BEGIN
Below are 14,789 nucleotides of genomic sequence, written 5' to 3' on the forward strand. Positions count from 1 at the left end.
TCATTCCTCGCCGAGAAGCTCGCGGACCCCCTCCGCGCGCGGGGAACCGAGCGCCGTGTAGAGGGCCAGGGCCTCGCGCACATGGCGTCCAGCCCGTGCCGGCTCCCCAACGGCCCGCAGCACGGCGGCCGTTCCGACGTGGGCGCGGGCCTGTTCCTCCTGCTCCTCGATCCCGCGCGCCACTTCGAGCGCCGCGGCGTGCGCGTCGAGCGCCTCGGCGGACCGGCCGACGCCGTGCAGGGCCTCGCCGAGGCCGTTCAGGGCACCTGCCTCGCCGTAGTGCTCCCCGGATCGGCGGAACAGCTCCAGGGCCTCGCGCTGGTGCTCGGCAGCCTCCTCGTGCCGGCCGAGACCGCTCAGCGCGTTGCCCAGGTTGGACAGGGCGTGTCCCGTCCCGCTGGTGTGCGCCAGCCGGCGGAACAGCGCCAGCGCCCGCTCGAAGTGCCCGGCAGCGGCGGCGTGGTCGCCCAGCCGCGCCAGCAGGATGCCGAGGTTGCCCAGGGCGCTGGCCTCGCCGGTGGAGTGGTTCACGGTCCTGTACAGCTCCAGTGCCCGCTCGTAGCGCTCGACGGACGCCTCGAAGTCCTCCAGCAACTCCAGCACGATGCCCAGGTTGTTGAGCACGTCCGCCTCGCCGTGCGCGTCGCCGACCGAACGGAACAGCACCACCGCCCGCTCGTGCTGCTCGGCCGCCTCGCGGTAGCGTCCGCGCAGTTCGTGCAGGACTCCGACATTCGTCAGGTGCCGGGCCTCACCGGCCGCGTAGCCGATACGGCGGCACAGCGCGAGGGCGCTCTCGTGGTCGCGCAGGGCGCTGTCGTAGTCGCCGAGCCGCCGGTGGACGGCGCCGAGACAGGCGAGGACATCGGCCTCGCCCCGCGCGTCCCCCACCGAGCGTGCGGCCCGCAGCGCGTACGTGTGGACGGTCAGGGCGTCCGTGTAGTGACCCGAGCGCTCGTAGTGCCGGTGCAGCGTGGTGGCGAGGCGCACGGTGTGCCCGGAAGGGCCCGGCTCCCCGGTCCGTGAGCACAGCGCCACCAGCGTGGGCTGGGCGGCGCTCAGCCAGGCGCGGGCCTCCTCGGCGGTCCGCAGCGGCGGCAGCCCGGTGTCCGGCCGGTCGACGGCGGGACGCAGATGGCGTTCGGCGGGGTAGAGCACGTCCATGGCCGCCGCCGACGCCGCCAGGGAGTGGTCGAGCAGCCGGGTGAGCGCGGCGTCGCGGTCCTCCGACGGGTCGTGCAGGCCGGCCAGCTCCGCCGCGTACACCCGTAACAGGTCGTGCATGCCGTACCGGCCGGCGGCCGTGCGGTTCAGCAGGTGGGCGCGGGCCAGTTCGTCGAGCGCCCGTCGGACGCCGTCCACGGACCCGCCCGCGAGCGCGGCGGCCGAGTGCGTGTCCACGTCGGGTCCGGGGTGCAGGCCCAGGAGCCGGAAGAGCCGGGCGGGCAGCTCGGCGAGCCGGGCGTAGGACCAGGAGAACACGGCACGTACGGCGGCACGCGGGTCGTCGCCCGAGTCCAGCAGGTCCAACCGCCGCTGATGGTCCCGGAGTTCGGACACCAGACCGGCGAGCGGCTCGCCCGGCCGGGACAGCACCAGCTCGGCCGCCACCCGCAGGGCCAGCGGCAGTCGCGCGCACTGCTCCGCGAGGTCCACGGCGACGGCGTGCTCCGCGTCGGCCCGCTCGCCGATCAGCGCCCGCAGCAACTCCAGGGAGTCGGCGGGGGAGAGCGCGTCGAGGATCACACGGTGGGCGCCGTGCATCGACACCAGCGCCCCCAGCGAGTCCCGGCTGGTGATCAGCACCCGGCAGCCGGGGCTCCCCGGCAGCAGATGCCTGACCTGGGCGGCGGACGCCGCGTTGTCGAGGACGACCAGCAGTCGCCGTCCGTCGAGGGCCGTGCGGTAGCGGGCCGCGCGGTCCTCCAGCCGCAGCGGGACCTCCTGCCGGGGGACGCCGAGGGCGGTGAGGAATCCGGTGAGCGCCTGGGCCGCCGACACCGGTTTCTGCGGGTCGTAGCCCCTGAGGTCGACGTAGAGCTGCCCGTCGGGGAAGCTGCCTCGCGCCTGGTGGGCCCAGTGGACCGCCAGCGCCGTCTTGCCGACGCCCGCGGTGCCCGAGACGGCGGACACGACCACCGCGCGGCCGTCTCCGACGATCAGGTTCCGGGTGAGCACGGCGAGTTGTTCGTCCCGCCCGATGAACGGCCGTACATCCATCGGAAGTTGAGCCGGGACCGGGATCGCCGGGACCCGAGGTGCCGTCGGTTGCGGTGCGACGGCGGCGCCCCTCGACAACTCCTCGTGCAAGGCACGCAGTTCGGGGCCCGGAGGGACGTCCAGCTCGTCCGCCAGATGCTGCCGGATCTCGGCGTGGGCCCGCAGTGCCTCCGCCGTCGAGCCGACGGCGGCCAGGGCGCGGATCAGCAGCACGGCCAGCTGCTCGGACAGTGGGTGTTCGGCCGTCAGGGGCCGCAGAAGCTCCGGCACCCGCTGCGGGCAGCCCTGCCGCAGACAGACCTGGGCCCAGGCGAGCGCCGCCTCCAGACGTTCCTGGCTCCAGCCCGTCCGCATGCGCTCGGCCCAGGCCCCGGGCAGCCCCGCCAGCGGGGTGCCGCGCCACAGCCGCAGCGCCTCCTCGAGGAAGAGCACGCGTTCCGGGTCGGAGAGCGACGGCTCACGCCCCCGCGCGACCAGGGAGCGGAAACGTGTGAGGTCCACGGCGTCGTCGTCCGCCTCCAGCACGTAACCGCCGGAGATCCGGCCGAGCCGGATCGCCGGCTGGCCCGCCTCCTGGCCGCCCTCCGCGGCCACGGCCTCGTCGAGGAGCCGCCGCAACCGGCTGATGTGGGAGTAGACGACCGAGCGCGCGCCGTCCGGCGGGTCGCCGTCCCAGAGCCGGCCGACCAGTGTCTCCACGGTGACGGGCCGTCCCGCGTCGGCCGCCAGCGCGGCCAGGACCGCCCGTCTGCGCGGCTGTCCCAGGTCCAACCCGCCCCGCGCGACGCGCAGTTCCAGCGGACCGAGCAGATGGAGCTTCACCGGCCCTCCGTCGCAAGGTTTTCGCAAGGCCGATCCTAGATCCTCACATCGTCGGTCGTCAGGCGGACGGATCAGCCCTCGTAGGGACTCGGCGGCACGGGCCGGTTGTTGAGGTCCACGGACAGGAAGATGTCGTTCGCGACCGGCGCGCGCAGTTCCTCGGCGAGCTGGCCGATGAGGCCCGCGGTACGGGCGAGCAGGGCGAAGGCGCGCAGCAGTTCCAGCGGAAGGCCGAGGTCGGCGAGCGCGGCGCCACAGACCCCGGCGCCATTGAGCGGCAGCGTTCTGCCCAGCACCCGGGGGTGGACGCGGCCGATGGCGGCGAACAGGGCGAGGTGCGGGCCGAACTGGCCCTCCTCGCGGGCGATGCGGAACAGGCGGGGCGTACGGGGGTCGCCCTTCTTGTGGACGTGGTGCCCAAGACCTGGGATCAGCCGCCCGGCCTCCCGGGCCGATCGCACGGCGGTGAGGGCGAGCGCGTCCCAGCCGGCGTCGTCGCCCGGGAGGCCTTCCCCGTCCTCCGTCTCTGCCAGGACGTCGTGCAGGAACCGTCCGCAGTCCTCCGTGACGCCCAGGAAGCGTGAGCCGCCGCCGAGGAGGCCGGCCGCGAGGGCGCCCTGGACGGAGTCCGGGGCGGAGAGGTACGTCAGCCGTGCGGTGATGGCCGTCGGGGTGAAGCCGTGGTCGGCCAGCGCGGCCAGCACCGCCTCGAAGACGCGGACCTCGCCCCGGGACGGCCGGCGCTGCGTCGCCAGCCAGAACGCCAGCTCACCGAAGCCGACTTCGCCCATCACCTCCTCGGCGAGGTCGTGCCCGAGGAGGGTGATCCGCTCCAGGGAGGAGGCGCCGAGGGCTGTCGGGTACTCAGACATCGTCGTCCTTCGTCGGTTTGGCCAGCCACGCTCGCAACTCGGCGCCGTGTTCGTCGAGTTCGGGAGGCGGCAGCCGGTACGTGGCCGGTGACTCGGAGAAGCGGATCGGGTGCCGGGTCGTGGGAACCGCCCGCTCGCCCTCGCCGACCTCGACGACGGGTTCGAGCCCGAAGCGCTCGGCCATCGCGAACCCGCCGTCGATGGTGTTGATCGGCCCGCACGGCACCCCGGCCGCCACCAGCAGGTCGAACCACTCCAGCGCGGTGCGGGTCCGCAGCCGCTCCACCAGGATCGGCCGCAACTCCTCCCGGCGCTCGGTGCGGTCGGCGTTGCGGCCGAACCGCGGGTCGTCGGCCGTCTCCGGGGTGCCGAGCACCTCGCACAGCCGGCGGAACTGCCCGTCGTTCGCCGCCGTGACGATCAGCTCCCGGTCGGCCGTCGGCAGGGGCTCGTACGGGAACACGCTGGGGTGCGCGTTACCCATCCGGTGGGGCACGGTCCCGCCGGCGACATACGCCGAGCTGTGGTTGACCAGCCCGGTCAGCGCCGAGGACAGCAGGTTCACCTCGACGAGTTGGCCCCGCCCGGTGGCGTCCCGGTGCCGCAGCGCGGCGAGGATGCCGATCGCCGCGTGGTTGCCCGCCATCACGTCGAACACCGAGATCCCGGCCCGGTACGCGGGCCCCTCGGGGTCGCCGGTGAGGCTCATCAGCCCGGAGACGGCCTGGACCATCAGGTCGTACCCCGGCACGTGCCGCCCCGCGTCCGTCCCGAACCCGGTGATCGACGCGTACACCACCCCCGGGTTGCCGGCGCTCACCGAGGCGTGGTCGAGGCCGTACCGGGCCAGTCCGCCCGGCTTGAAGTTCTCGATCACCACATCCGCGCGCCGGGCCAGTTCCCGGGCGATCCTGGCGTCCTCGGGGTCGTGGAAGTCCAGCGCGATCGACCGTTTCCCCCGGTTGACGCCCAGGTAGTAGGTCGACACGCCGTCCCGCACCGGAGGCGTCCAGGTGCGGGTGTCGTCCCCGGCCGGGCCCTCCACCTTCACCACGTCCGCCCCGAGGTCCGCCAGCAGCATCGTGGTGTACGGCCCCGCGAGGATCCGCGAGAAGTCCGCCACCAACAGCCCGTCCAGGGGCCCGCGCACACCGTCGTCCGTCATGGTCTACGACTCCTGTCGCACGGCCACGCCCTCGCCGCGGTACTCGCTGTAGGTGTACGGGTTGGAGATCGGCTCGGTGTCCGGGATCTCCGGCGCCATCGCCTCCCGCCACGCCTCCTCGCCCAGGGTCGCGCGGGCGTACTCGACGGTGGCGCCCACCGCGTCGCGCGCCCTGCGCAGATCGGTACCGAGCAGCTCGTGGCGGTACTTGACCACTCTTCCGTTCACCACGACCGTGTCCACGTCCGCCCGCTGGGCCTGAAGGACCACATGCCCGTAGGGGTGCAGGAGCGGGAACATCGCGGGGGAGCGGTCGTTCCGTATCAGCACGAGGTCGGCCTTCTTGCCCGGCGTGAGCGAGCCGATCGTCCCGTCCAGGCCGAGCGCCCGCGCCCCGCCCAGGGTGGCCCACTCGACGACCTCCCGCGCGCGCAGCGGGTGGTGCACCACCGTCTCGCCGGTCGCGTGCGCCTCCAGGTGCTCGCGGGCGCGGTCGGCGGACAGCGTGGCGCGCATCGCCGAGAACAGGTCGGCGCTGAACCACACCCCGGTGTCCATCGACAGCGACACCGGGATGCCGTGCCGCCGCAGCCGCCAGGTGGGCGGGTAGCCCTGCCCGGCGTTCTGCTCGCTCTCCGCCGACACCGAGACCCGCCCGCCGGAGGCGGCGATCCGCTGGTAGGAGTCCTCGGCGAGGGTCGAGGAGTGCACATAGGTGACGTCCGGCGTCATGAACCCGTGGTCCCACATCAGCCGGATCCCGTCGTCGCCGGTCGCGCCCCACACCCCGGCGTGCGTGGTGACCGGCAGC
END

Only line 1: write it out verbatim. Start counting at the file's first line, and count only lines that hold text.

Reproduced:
Below are 14,789 nucleotides of genomic sequence, written 5' to 3' on the forward strand. Positions count from 1 at the left end.